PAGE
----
A new study explains why lung cancer spreads faster in people with certain genetic changes, and suggests that taking vitamin E, long thought of as preventive, may cause the same spread.
Led by researchers at NYU School of Medicine and NYU Langone’s Perlmutter Cancer Center, experiments in mice and human tissue revealed how mechanisms that protect cancer cells from the byproducts of their own aggressive growth are connected by the protein BACH1 to cancer cell migration and tissue invasion.
Published online on June 27 in the journal Cell, the study results reflect the nature of cancer cells, which arise in one place, but often spread, or metastasize, and take root elsewhere. Lung cancer metastasis is the leading cause of cancer death in the United States.
About 40 percent of lung cancers are adenocarcinomas, which form from mucous-producing cells, and which have already spread beyond lung tissue in 22 percent of cases by the time they are diagnosed.
Our results finally clarify the web of mechanisms surrounding the BACH1 signal, and suggest that an already approved drug class may counter the spread of cancer in about 30 percent of lung adenocarcinoma patients,” says senior study author Michele Pagano, MD, chair of the Department of Biochemistry and Molecular Pharmacology at NYU School of Medicine.
The Price of Fuel
The newly published work revolves around random changes, called mutations, which occur continually throughout the DNA code. While many are weeded out, some persist to either make no difference, cause disease, or help cells to better survive changing conditions as part of evolution.
Such changes are known to, for instance, help lung adenocarcinoma cells survive oxidative stress, a process where highly reactive, cell-damaging molecules called oxidants are made as a side effect of “burning” fuel to make energy. Cancer cells need extra fuel to support aggressive growth, produce more oxidants, and depend more on naturally occurring antioxidants to neutralize them.
Along these lines, past studies have shown that about 30 percent of all non-small cell lung cancer, which include adenocarcinomas, thrive by acquiring mutations that ether increase levels of the protein NRF2—known to turn on genes that increase antioxidant production—or that disable KEAP1, which targets NRF2 for destruction.
Complicating matters, oxidative stress is known to cause the release of a chemical compound called heme. Best known for its role in hemoglobin—the oxygen-carrying red blood cell pigment—heme, in its free form, also amplifies oxidative stress. Cells protect themselves from the heme-driven wave of oxidants by making more of the enzyme heme oxygenase-1 (HO1), which neutralizes heme.
By engineering mice with lung adenocarcinoma cells that lacked the KEAP1 gene (and thereby increasing levels of NRF2), the study authors were able to show that too high NRF2 levels, and the related overproduction of antioxidants, encourages HO1 production. More HO1 activity means lower amounts of active heme.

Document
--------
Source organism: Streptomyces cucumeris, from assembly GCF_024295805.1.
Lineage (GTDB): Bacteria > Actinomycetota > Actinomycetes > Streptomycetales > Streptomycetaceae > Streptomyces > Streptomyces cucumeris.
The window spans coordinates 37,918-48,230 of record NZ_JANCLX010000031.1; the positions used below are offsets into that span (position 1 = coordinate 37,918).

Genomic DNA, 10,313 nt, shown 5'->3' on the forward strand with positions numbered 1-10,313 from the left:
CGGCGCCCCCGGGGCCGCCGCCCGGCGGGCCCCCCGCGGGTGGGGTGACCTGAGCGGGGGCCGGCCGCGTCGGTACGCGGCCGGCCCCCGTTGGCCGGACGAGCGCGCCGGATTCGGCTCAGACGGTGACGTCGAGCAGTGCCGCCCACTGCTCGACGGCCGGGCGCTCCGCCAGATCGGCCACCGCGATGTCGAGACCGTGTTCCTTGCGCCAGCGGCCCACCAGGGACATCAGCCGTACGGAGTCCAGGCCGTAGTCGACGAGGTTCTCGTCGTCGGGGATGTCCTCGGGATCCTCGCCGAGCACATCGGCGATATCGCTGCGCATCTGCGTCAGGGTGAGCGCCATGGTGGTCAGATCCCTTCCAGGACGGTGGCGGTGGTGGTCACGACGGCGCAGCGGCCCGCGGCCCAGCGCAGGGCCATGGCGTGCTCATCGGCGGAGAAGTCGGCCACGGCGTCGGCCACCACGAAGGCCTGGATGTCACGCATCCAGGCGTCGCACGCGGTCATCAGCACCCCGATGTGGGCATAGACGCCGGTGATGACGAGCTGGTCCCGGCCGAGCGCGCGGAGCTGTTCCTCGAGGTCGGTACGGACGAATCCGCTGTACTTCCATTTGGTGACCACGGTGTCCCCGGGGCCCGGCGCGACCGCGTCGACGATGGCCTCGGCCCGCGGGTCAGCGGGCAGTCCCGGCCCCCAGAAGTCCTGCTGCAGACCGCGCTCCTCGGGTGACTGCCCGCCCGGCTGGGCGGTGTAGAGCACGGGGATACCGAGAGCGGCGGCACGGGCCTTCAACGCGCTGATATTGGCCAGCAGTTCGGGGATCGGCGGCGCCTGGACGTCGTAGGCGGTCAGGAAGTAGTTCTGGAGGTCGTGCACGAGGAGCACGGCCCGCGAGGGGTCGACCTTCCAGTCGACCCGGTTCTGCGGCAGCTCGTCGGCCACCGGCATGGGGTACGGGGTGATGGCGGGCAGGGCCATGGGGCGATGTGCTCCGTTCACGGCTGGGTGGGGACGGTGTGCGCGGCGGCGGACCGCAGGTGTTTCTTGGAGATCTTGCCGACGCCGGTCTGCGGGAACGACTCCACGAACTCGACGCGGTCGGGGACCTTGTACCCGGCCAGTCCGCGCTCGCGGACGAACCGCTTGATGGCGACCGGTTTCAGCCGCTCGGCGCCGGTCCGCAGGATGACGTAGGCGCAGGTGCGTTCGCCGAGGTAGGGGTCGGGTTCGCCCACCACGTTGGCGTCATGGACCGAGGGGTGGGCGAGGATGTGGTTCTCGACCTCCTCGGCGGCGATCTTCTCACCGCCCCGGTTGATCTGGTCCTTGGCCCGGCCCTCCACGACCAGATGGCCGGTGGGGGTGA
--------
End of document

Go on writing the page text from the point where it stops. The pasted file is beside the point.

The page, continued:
This became even more important when the researchers discovered that heme partners with the protein FBOX22 to cause the breakdown of BACH1, explaining how increased NRF2 activity increases BACH1 levels. Normally, say the authors, NRF2-driven, antioxidant-dependent increases in BACH1 levels are short-lived, activated only during brief blasts of oxidative stress, and possibly not rising to levels that trigger cell migration through BACH1. But the new data suggest that big enough increases override mechanisms that would otherwise limit BACH1 levels.
Furthermore, analyses of human tumor tissue revealed that HO1 and BACH1 are found in significantly higher levels in human lung cancer cells that have spread, and in lung cancers of advanced stage and grade. One theory holds that oxidative stress defenses and migration evolved to overlap so that cells faced with extreme stress locally could migrate in search of a better home.
Moving forward, the team seeks to explore whether HO1 inhibitors—already approved by the Food and Drug Administration for the treatment of inherited disorders called porphyrias—could be tested in a clinical trial to slow or prevent lung cancer spread.
Importantly, a second paper published in the same edition of Cell, and led by Martin Bergo of the Department of Biosciences and Nutrition at Karolinska Institutet in Sweden, suggests that the antioxidant vitamin E taken as part of a dietary supplement also increases the chances of metastatic lung cancer spread through its effect on BACH1.
For lung cancer patients, taking vitamin E may cause the same increases in cancer’s ability to spread as the NRF2 and KEAP1 mutations that our team has linked to shorter survival,” says study author Thales Papagiannakopoulos, PhD, assistant professor in the Department of Pathology at NYU School of Medicine. “We hope these findings help to dispel the myth that antioxidants like vitamin E help to prevent every type of cancer.”